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Desert Diary


Too often, evolution is pictured as violent conflict. Yet, cooperation is widespread in nature and actively selected for. If two entities can work together for the benefit of both, everybody wins.

As social animals, we know this is true within species, but it occurs even between distantly related organisms. One obscure arrangement is between various fungi and plants. Plants absorb water and minerals through fine extensions of their roots called root hairs, but cannot take in enough for optimal growth by themselves. Commonly, an intimate association between a fungus and the roots forms.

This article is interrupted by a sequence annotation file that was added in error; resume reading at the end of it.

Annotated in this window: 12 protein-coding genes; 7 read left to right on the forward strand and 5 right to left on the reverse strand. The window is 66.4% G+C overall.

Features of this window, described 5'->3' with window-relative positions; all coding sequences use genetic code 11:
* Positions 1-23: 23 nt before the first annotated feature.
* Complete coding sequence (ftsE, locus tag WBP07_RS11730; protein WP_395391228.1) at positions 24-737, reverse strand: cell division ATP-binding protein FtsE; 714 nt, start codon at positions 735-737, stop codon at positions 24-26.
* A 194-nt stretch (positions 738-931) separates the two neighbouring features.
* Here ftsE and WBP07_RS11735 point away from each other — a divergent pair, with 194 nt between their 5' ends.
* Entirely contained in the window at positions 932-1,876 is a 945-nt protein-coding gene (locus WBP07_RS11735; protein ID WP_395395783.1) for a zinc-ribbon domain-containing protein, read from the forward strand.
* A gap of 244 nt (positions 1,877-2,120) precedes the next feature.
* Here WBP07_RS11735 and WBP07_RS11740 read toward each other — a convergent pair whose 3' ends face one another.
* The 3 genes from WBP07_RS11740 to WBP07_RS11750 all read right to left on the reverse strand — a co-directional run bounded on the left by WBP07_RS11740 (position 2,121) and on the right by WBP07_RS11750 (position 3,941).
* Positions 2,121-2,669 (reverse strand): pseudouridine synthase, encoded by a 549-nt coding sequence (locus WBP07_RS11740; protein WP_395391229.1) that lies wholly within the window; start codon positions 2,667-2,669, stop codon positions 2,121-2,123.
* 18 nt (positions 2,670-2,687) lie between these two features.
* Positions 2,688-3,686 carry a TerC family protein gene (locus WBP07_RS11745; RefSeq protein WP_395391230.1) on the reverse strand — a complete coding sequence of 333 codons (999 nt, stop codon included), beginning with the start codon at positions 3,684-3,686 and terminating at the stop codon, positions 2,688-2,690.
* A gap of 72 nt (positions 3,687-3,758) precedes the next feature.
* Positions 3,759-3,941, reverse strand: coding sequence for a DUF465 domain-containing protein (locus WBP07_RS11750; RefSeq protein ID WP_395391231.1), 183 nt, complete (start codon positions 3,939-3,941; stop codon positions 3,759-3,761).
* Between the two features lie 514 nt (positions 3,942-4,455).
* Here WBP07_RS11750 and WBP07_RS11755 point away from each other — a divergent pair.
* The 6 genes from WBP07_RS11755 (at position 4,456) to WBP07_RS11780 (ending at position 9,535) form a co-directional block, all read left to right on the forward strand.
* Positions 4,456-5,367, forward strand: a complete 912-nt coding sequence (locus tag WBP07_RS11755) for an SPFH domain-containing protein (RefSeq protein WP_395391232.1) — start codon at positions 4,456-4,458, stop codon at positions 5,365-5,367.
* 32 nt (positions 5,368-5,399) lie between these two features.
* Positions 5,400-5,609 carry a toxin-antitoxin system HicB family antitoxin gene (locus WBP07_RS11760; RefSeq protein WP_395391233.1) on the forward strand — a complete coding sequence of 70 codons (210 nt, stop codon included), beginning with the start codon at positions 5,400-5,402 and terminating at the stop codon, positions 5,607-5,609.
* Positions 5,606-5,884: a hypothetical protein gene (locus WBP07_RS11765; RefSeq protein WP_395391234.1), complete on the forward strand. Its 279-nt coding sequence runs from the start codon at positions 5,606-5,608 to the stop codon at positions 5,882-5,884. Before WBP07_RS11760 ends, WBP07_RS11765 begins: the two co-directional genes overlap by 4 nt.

The combination, called a mycorrhiza, benefits both. The fungus obtains such valuable materials as sugars and amino acids from the plant, while the plant is supplied with additional water and important minerals. So vital is the association to some plants that introductions to new areas may fail until a bit of the homeland soil is added. One possible moral? Take a bit of Chihuahuan Desert soil with you if you are forced to be transplanted into a strange land.
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Contributor: Arthur H. Harris, Laboratory for Environmental Biology, Centennial Museum, University of Texas at El Paso.

Desert Diary is a joint production of the Centennial Museum and KTEP National Public Radio at the University of Texas at El Paso.